For entrepreneurs, being discouraged from time to time comes with the territory. In fact, it's virtually part of the job description. Entrepreneurship is filled with both peaks and valleys, but the valleys feel like someone has literally trounced on your body...while they were carrying an elephant. Maybe you're having difficulty paying bills. Perhaps a key employee walked out, or you have lost an important customer. When these things happen, as an entrepreneur or principal, it can be difficult to separate the professional from the personal; you might like you're not good at running a company, or even, in some cases, like you're a bad person. Given the inevitability of these feelings, it's important to identify a few activities that revitalize you and help relieve the stress. These can be activities that you do outside of work, or they can be woven into your daily routine. Below I've listed things that help me when I'm feeling discouraged:

  1. Read a book. If you like novels read novels. If you practice a certain faith, read your scripture. Biographies have been particularly helpful for me. As bad as your situation seems, if you read enough history and biographies, you'll find that all the "great" people in the world have had significant problems. In many cases, these problems greatly surpass anything I've had to deal with professionally: Winston Churchill was probably an alcoholic, it sounds as if Abraham Lincoln had significant problems with depression; John D. Rockfeller's company was the target of much public ridicule and government scrutiny in the early 1900s. It's good to read about other people who have had to struggle, because it helps to contextualize the challenges in your own life. It also gives you examples of people who have been able to overcome these obstacles.
  2. Watch an inspirational movie. There are lots of movies that are inspiring when you're down. Some of these movies might be related to business, but others may simply touch and inspire us on a human level. I personally am drawn to movies about dreamers. To name a few examples: Shawshank Redemption, Nebraska, Warm Springs, and Rudy come to mind immediately. The point of good books and movies is to develop a well of water that you can pull from. You take these bits of wisdom, inspirational passages, and helpful themes, and they almost become part of you.
  3. Talk to another business owner. Everyone needs a peer group. Entrepreneurship can be a terribly lonely occupation. It's important to speak to others who have gone through similar things professionally. You may even find it difficult to talk with your close friends about work-related topics, if they haven't run a business themselves. If you know people who have run businesses, seek them out. Get coffee with them. If you don't happen to know other entrepreneurs in your immediate circle, it may be worth seeking out Entrepreneurship groups. You may think that this is a waste of time, but I cannot stress the importance of having a network that you can relate to professionally.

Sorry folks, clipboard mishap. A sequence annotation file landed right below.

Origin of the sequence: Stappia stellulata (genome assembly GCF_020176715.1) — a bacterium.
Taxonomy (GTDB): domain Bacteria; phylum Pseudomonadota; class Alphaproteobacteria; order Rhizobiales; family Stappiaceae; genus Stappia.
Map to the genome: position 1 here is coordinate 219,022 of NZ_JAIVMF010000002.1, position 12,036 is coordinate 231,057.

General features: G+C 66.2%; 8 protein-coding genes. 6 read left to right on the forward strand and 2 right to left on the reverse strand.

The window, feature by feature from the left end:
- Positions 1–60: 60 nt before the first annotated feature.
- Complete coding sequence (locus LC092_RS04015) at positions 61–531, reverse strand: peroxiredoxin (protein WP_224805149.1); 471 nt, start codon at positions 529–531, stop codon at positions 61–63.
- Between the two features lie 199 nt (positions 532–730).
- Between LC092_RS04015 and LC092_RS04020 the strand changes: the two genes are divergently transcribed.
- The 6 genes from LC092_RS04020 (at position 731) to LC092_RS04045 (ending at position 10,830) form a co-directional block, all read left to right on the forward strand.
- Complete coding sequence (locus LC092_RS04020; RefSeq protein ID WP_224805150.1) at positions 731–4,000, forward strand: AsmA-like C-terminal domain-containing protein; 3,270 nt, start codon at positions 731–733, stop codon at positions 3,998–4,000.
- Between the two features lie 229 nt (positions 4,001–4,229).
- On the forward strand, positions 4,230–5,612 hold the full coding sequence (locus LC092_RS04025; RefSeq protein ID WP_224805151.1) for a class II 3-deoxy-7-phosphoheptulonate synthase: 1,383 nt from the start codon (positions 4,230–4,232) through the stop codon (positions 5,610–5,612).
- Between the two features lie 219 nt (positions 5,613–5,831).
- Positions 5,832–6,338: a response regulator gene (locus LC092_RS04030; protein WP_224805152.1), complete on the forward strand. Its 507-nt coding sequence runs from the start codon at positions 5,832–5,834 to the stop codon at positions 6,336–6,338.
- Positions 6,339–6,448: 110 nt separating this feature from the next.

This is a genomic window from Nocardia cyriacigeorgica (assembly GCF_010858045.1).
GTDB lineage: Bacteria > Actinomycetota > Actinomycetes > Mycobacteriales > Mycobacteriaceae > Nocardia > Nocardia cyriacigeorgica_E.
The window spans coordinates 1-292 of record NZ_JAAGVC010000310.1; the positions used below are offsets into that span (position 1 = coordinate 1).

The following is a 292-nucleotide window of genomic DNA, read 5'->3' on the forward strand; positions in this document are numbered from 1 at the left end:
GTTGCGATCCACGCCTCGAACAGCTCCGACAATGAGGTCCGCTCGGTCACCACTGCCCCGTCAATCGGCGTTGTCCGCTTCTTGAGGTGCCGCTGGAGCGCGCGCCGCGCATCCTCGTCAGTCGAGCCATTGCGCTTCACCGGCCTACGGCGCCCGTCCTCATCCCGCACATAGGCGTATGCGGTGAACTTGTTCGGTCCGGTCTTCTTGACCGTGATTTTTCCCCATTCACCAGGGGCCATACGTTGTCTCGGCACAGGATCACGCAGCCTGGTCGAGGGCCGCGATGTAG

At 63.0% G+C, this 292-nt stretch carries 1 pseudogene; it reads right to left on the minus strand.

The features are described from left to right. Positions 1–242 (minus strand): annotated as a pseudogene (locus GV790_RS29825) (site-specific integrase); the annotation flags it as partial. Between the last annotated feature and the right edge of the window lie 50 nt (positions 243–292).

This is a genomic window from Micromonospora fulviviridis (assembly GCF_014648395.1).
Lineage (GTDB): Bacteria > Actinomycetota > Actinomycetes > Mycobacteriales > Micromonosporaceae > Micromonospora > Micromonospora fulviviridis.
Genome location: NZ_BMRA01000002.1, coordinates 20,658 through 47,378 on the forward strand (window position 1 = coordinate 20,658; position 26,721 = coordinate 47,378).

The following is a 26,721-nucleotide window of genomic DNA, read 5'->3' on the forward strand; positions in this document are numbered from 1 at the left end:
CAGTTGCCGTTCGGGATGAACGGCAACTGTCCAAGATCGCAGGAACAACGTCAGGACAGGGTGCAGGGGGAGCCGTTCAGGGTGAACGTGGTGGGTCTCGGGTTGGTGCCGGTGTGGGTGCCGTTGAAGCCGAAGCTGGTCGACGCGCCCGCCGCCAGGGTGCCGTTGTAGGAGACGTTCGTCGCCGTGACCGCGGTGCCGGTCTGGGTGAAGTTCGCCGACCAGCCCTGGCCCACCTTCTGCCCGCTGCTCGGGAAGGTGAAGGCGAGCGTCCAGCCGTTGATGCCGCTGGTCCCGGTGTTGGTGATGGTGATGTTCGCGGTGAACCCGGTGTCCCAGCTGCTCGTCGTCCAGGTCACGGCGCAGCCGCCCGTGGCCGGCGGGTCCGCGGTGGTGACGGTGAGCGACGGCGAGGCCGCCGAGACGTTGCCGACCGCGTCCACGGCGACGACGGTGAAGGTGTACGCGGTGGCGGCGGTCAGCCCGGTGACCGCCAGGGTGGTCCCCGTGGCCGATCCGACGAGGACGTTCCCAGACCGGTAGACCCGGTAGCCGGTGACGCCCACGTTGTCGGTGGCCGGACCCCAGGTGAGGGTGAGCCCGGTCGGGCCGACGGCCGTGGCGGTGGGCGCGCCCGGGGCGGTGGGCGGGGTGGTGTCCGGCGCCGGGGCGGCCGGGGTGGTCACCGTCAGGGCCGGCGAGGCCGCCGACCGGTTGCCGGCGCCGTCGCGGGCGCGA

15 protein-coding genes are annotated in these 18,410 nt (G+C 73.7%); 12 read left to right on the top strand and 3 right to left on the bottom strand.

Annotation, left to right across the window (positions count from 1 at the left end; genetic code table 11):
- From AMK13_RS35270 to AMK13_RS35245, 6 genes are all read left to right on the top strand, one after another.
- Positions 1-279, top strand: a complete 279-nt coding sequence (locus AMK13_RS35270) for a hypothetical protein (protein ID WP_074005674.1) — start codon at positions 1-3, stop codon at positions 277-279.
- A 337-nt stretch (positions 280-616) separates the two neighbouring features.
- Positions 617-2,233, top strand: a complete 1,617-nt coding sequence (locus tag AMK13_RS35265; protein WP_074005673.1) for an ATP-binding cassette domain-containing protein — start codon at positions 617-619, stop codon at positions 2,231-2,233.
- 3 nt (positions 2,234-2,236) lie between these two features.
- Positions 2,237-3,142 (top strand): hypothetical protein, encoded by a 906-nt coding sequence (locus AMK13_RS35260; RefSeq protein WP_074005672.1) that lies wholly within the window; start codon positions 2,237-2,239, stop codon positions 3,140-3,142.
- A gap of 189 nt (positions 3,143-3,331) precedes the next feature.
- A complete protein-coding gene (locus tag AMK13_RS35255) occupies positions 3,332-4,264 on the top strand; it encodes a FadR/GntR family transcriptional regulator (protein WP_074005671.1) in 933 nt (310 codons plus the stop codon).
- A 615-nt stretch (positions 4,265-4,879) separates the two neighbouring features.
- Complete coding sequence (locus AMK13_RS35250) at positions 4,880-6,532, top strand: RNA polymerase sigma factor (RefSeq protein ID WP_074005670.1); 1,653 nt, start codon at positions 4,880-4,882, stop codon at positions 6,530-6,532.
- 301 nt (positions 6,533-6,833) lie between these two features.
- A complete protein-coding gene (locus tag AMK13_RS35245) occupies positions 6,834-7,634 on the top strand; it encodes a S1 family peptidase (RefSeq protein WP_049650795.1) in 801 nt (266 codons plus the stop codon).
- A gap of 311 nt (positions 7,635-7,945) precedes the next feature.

4. Go for a run. Nothing in the world makes me feel better than doing a little exercise when I'm down. Even little small increments can help. If you're not currently exercising regularly, consider starting slow with small increments of activity and working up from there. Eating copious amounts of food also makes you feel better for about 20 minutes, but, from personal experience, I would not recommend this one too highly!
  5. Do something easy. Wax the car. Cut the lawn. Clean out the refrigerator. Do something that you have control over and that doesn't require a tremendous amount of mental exercise. I love the feeling of crossing something off of a list. Anything, even if it's something very small. Like most things, working effectively is a product of momentum. Even the simplest act of productivity can inch you in the right direction and initiate that momentum.
Published on: Mar 25, 2015
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